By STAN Sundance Logo KASPRZYK

FlightLog Archive

Aircraft Flown


200 Knots Over Mt. Shasta - Apr 2021

As Spring warmed the chill air in the Great Northwest, thoughts of long cross-country flying danced in my head! My fall and winter flying had been mostly local jaunts throughout the Pacific Northwest, enjoying the many surprisingly nice weather days in between the mild seasonal rains. Out of the blue, my friend and fellow aviator, Doug 'Bee' Happe, texted and asked if I'd like to join him on a three-day trip from Auburn, WA to Northern California in his gorgeous RV-7. I've flown a number of flights with Doug in his RV-7, including a great formation photo flight that earned the RV-7 a slot in the Van's Aircraft 2018 calendar.

Doug was heading south for a three-day trip to check on painting progress on his roadster project in Yuba City, CA. I told Doug I'd gladly fly the RV-7 with him, especially as a chance to visit my daughter and son-in-law in nearby Oakland. We choose an early morning Tuesday departure, hoping for good weather and winds, possibly allowing a non-stop flight, and filing IFR to take advantage of high altitude winds. We pre-flighted and setup the RV-7 with a full oxygen tank and filed for 17,000 feet, with oxygen cannulas and Aithre's new Illyrian Smart Pulse Oximeter monitors.

We blasted out of Auburn (S50) before 8:00AM, through a shallow layer of low clouds to clear on top, and were cleared to climb directly to 17,000 feet by Seattle Center. Although the frequency sounded typically busy, we were both surprised when Center cleared us, when abeam Mt Rainier in the climb out, direct to Battleground, and then again direct to Red Bluff, CA, a straight line distance of 336 NM without a turn! Doug's RV-7 has an impressive Garmin G3X suite, and a Garmin auto-pilot, which was rock solid on altitude and course tracking. In addition to the direct routing, the winds in the high teens starting turning in our favor. The mostly clear skies through Washington, Oregon and into California gave us great views of the Cascade volcanic chain en route. We started picking up a good tailwind in Oregon, and ended up with a great 45 knot tailwind and a 203 knot ground speed, crossing right over the top of Mt Shasta, with awesome views from 17,000 feet. The Illyrian oximeters transmitted our oxygen levels right to our iPhones, providing proof that Doug's cannula setup was working perfectly-no headaches and clear senses at 17,000 feet. We started a descent just past Red Bluff, hit some turbulence over Travis, but had light winds for our landing on runway 32R at Buchanan Field in Concord, CA after an excellent 3.7 hour flight, burning an average of 6.3 gal/hr for the journey! You've got to love Van's aircraft!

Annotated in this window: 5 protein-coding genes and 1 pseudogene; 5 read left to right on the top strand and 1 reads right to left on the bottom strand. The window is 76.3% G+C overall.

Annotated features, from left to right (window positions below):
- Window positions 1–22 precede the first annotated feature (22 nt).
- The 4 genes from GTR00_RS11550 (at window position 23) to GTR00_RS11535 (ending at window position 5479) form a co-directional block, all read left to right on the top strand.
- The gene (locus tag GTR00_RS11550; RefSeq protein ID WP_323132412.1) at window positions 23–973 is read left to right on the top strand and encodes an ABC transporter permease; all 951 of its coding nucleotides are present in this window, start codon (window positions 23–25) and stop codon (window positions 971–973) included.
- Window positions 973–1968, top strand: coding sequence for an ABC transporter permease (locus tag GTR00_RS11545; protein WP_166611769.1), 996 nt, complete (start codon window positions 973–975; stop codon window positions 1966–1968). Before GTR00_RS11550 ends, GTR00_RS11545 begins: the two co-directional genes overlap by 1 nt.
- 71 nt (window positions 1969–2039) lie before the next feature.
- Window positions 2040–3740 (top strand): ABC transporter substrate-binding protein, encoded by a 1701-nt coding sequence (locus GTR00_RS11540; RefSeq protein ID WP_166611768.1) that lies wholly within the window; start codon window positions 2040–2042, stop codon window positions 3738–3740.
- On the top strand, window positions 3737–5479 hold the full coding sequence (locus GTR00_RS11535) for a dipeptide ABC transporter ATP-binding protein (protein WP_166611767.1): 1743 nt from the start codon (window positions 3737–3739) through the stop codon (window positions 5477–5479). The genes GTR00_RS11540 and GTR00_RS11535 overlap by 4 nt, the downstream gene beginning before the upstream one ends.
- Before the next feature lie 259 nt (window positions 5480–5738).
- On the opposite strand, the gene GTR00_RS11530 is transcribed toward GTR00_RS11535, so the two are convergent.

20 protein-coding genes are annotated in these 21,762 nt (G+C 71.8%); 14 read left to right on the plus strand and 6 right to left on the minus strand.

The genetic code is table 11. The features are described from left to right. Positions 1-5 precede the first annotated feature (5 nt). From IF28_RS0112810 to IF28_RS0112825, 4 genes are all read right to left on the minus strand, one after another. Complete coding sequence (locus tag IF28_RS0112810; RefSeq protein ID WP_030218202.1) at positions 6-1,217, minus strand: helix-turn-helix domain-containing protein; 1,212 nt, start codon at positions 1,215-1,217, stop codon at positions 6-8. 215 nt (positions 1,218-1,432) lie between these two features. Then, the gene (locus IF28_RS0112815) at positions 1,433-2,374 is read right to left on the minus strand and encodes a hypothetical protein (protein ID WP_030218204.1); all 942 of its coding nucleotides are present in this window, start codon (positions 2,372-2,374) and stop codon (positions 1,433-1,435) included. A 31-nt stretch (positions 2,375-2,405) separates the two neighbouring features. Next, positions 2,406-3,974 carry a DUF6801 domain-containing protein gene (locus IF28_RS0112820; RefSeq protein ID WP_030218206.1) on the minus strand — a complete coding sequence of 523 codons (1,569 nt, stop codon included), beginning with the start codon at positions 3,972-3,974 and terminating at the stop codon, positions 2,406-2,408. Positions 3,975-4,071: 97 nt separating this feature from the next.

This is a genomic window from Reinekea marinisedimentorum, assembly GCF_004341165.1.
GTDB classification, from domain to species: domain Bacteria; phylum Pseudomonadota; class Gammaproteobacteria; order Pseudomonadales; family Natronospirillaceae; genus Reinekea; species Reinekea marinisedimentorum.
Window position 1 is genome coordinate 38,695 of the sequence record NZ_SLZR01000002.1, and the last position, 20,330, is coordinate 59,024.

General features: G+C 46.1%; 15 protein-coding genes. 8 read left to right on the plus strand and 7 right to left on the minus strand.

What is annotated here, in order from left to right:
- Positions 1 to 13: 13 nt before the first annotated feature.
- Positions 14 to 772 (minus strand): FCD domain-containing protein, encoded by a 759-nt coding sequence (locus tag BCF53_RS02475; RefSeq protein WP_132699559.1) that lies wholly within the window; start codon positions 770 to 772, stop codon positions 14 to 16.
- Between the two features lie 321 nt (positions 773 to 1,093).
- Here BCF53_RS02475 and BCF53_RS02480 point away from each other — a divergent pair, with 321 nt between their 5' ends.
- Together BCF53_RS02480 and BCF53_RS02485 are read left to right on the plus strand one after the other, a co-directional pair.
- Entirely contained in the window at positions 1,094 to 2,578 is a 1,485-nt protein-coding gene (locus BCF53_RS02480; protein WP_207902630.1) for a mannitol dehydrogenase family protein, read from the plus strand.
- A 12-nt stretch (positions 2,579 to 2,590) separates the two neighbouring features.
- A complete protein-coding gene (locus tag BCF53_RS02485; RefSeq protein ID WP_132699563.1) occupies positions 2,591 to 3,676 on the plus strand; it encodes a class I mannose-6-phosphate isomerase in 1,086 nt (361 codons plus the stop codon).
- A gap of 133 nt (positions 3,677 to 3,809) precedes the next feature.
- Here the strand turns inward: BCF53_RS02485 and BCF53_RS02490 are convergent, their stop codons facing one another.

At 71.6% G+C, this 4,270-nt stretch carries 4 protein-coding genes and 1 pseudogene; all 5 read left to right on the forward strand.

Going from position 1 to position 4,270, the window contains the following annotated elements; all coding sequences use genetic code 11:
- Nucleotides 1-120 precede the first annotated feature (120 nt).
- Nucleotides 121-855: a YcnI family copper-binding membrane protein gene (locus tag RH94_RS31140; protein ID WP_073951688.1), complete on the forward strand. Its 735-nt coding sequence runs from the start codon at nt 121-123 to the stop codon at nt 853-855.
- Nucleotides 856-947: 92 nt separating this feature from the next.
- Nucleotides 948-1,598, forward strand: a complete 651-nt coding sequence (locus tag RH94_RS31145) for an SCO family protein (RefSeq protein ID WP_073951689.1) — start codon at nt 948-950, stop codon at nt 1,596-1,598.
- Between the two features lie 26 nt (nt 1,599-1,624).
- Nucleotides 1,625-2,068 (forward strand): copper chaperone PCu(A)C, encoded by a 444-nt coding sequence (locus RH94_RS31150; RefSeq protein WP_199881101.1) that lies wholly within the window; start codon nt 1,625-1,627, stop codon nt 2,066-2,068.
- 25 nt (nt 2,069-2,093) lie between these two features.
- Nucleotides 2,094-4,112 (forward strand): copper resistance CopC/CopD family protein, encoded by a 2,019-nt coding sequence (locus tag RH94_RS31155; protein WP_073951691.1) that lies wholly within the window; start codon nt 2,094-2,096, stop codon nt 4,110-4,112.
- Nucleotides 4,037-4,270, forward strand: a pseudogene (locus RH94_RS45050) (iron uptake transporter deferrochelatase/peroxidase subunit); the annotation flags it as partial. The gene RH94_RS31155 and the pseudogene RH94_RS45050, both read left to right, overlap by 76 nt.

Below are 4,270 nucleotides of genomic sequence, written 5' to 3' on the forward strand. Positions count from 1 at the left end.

Doug continued on to Yuba City without refueling, and I spent two enjoyable days visiting my daughter and son-in-law. On Thursday morning, Doug returned to Concord, and we started flying north, with another pleasant surprise that the high pressure circulation that had given us such a great tailwind from the north had now shifted east, providing south winds for another tailwind scenario to head home. We decided to cruise at 10,000 feet for our return, again getting excellent routing from Oakland and Seattle Centers, with more great Shasta and Castle Crags views from 10,000. Instead of primarily auto-pilot use on the southbound flight, I hand flew most of the northbound legs. I talked Doug into stopping for lunch at the Flight Deck restaurant at the Salem, OR airport (KSLE), then continued north, still with helpful tailwinds, to arrive back home at Auburn with the RV-7 in perfect shape.

Thanks for the enjoyable opportunity to fly your RV-7 again, Doug, and exercise her in a fun, fast and efficient trip to California and back!